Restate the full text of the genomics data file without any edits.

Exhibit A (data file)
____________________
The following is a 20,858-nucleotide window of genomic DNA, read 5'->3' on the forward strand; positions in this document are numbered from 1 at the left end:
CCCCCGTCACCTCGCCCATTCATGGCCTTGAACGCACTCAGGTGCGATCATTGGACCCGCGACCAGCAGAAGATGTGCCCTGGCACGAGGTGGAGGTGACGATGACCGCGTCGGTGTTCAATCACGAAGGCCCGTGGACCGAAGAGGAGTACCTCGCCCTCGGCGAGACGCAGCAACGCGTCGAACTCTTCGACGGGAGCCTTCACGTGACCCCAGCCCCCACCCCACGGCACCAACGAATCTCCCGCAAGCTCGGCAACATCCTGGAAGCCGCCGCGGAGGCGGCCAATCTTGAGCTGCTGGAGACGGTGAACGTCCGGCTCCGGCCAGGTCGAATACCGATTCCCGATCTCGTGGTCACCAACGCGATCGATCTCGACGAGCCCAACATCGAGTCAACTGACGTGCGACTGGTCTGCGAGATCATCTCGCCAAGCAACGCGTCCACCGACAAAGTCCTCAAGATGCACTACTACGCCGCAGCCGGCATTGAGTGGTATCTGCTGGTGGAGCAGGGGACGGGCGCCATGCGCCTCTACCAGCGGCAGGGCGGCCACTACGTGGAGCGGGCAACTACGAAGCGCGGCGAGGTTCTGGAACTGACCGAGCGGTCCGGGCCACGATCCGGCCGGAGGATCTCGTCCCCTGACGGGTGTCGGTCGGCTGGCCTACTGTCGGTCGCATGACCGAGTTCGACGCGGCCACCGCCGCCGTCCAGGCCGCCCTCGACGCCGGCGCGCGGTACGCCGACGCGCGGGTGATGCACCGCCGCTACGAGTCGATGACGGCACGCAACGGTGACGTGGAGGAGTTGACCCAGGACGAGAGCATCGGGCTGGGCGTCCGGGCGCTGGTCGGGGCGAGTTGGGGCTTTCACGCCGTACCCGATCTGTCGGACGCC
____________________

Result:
The following is a 20,858-nucleotide window of genomic DNA, read 5'->3' on the forward strand; positions in this document are numbered from 1 at the left end:
CCCCCGTCACCTCGCCCATTCATGGCCTTGAACGCACTCAGGTGCGATCATTGGACCCGCGACCAGCAGAAGATGTGCCCTGGCACGAGGTGGAGGTGACGATGACCGCGTCGGTGTTCAATCACGAAGGCCCGTGGACCGAAGAGGAGTACCTCGCCCTCGGCGAGACGCAGCAACGCGTCGAACTCTTCGACGGGAGCCTTCACGTGACCCCAGCCCCCACCCCACGGCACCAACGAATCTCCCGCAAGCTCGGCAACATCCTGGAAGCCGCCGCGGAGGCGGCCAATCTTGAGCTGCTGGAGACGGTGAACGTCCGGCTCCGGCCAGGTCGAATACCGATTCCCGATCTCGTGGTCACCAACGCGATCGATCTCGACGAGCCCAACATCGAGTCAACTGACGTGCGACTGGTCTGCGAGATCATCTCGCCAAGCAACGCGTCCACCGACAAAGTCCTCAAGATGCACTACTACGCCGCAGCCGGCATTGAGTGGTATCTGCTGGTGGAGCAGGGGACGGGCGCCATGCGCCTCTACCAGCGGCAGGGCGGCCACTACGTGGAGCGGGCAACTACGAAGCGCGGCGAGGTTCTGGAACTGACCGAGCGGTCCGGGCCACGATCCGGCCGGAGGATCTCGTCCCCTGACGGGTGTCGGTCGGCTGGCCTACTGTCGGTCGCATGACCGAGTTCGACGCGGCCACCGCCGCCGTCCAGGCCGCCCTCGACGCCGGCGCGCGGTACGCCGACGCGCGGGTGATGCACCGCCGCTACGAGTCGATGACGGCACGCAACGGTGACGTGGAGGAGTTGACCCAGGACGAGAGCATCGGGCTGGGCGTCCGGGCGCTGGTCGGGGCGAGTTGGGGCTTTCACGCCGTACCCGATCTGTCGGACGCC